10. Robbie Grossman, OF

I'd nearly forgotten who Shelby Ford was and was surprised to see him on two lists. I also probably hadn't thought about Jeff Sues (who is the mystery man pictured above) in five years -- he was a reliever who had one good year as a 25-year-old at Lynchburg and Altoona. In this list, though, one can begin to see Neal Huntington's fingerprints -- he was responsible for acquiring Alvarez, Tabata, Morris, Daniel McCutchen and Grossman, with Alvarez and Grossman arriving in his first draft in 2008.

2010:

1. Pedro Alvarez, 3B
2. Jose Tabata, OF
3. Tony Sanchez, C
4. Brad Lincoln, RHP
5. Chase D’Arnaud, SS/2B
6. Starling Marte, OF
7. Tim Alderson, RHP
8. Zach Von Rosenberg, RHP
9. Rudy Owens, LHP
10. Gorkys Hernandez, OF

This list would have looked pretty promising at the time, although now it's clear it was filled with all kinds of false starts -- pretty much everyone except Marte could be called a disappointment in some sense (although that might be a little unfair to Alvarez, who produced at a reasonable level for several years and whose expectations were probably unfair to begin with).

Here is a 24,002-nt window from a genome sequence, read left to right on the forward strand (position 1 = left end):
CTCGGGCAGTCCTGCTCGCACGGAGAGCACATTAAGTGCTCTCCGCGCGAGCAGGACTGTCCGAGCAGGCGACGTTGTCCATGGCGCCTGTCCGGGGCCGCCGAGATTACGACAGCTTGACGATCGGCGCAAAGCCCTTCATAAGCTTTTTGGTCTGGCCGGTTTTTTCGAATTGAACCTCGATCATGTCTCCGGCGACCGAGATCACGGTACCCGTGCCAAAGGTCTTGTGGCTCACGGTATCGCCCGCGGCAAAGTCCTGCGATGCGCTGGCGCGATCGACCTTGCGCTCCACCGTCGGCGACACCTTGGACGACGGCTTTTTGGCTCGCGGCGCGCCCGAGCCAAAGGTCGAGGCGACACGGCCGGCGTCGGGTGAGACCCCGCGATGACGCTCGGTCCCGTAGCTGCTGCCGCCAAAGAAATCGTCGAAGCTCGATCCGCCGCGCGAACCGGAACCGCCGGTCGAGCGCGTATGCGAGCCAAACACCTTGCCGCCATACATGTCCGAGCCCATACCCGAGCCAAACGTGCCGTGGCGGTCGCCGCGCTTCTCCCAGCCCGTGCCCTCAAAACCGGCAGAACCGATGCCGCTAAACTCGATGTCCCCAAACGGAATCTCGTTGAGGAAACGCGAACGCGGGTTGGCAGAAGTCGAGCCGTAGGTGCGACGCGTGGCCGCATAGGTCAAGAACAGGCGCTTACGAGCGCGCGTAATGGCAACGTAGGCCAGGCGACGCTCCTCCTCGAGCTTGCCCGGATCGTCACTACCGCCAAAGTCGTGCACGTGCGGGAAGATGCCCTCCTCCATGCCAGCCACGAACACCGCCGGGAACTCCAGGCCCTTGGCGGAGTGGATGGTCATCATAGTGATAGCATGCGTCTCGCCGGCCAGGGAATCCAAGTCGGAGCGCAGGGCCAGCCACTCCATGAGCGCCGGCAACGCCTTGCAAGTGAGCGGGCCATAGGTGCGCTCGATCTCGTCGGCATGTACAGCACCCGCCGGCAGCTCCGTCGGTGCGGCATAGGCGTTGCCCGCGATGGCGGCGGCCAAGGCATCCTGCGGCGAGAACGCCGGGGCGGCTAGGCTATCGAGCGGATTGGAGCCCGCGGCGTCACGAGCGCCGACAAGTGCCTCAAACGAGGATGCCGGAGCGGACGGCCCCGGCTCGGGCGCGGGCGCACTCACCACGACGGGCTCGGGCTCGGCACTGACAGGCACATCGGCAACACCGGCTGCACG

2011:

1. Jameson Taillon, RHP
2. Tony Sanchez, C
3. Stetson Allie, RHP
4. Starling Marte, OF
5. Luis Heredia, RHP
6. Bryan Morris, RHP
7. Rudy Owens, LHP
8. Jeff Locke, LHP
9. Zack Von Rosenberg, RHP
10. Chase d’Arnaud, SS/2B

If you want to see why even some hardcore "apologist" Pirates fans briefly turned on Huntington in the couple years after this list came out, you can see why -- much was expected of many of these players, and few of them met those expectations. The best player on this list, Marte, was a Littlefield acquisition. Sanchez was a bust, and it looks like Heredia will be too. Morris was the last remaining interesting piece from Huntington's most important trade to that point. Von Rosenberg, like Sanchez, was from the Bucs' ugly 2009 draft. Von Rosenberg is currently a walk-on in the football program at LSU.

2012:

1. Gerrit Cole, RHP
2. Jameson Taillon, RHP
3. Josh Bell, OF
4. Starling Marte, OF
5. Luis Heredia, RHP
6. Kyle McPherson, RHP
7. Tony Sanchez, C